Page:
For parents with children in grade school, school delays due
to bad weather are a common occurrence. In most cases, parents can get
notifications of school delays/closing by checking the internet, through email,
or by catching the local news before heading to bed. Some school districts,
however, take the extra step of robocalling parents to let them know of
Aaron Titus, father of five, became more than a bit
irritated when he was woken up at 4:30 by a robocall from the Prince George's
County School District informing him that the start of school would be delayed
by two hours. Titus was perturbed because 1) it was 4:30 in the morning, and 2)
he already knew about the delay because he saw it on TV the night before, states
the Washington Post.
So Titus decided to take matters into his own hand by
finding an online robocalling company to dish out a bit of payback. In the end,
he found the phone numbers of 19 school officials and sent them their own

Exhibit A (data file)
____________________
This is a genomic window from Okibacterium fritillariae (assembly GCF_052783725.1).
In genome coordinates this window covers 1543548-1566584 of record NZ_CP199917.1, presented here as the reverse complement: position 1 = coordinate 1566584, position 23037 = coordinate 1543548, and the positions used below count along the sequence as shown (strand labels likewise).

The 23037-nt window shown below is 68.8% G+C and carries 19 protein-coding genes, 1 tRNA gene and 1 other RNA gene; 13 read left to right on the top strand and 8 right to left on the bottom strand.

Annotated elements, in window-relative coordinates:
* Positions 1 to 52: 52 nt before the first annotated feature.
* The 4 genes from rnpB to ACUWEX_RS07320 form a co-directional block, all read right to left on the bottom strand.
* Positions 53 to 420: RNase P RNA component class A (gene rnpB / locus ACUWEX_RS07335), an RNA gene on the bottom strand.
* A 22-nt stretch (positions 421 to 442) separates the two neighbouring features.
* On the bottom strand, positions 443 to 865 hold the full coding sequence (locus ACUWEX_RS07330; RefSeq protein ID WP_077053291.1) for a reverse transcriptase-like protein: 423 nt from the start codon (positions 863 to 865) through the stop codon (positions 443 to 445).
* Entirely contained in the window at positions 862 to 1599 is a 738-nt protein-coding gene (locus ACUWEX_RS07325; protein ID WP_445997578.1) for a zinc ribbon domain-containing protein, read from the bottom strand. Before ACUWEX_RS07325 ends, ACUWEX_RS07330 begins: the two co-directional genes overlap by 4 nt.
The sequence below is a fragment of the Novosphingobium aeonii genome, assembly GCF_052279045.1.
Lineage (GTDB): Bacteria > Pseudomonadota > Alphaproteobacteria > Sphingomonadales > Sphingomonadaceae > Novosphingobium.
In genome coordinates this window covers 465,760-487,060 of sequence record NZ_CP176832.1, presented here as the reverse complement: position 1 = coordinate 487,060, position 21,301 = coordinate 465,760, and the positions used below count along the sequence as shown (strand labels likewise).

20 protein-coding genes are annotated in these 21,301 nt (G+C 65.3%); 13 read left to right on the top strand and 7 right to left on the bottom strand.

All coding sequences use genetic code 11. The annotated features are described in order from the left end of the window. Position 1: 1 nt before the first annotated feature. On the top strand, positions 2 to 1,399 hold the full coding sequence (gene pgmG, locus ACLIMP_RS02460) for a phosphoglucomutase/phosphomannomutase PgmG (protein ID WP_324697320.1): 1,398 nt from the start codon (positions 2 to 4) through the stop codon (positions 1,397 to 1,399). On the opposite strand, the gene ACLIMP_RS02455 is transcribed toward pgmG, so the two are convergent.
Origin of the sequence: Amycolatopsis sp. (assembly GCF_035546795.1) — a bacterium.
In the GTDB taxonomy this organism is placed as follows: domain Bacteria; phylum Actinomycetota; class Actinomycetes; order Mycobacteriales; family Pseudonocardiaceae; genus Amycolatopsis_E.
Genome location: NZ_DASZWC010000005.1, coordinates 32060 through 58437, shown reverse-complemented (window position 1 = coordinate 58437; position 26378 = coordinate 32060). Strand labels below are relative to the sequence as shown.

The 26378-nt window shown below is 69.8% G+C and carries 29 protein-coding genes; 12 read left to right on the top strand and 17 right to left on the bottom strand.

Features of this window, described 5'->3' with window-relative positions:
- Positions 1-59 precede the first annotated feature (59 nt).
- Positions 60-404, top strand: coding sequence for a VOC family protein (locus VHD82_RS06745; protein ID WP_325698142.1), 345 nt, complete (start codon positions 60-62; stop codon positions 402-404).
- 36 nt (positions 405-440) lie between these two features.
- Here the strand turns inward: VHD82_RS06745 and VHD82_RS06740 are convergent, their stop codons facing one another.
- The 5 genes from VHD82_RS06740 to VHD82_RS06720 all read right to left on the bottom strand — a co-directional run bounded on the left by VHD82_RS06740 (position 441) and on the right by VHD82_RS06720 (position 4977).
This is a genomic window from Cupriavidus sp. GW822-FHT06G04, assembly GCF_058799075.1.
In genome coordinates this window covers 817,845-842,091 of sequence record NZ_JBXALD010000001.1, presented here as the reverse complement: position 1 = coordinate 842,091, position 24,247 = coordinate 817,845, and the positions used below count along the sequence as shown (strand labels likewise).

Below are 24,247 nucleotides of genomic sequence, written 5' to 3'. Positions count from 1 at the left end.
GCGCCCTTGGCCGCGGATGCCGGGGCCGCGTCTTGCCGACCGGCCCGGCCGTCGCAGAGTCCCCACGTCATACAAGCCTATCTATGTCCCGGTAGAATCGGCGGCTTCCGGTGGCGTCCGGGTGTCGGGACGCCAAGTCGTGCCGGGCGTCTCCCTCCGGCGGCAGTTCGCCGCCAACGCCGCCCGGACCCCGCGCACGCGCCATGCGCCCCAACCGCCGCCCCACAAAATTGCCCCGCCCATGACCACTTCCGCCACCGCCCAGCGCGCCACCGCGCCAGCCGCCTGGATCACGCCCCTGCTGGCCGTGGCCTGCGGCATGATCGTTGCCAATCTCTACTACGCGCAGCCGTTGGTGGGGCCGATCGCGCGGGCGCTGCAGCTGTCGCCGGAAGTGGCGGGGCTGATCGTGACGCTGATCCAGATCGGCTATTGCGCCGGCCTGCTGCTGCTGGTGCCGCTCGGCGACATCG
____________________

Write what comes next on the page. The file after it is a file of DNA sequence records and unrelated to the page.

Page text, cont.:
4:30am wakeup call the very next morning.
The recording explained:
is a Prince George's County School District parent, calling to thank you for
the robocall yesterday at 4:30 in the morning. I decided to return the favor.
While I know the school district wanted to ensure I drop my child off two hours
late on a snow day, I already knew that before I went to bed. I hope this call
demonstrates why a 4:30 a.m. call does more to annoy than to inform. Quit
robocalling parents at 4:30 in the morning or at least allow us to opt out of
these intrusive calls.
Of the 19 officials (including the superintendent) that were
called, 8 of them actually woke up to answer the phone.
After being awakened by the robocall, school board member
Donna Hathaway Beck stated, "I
wholeheartedly agree that calls at that hour of the morning are a bad
A spokesman for the school district said that someone
entered the wrong time into the system, as most robocalls go out in the 5 or 6
o'clock hour. However, the damage was already done -- over 127,000 households
"I think, in the future, if we know the night before,
we need to make the call the night before," concluded school board member
Edward Burroughs III.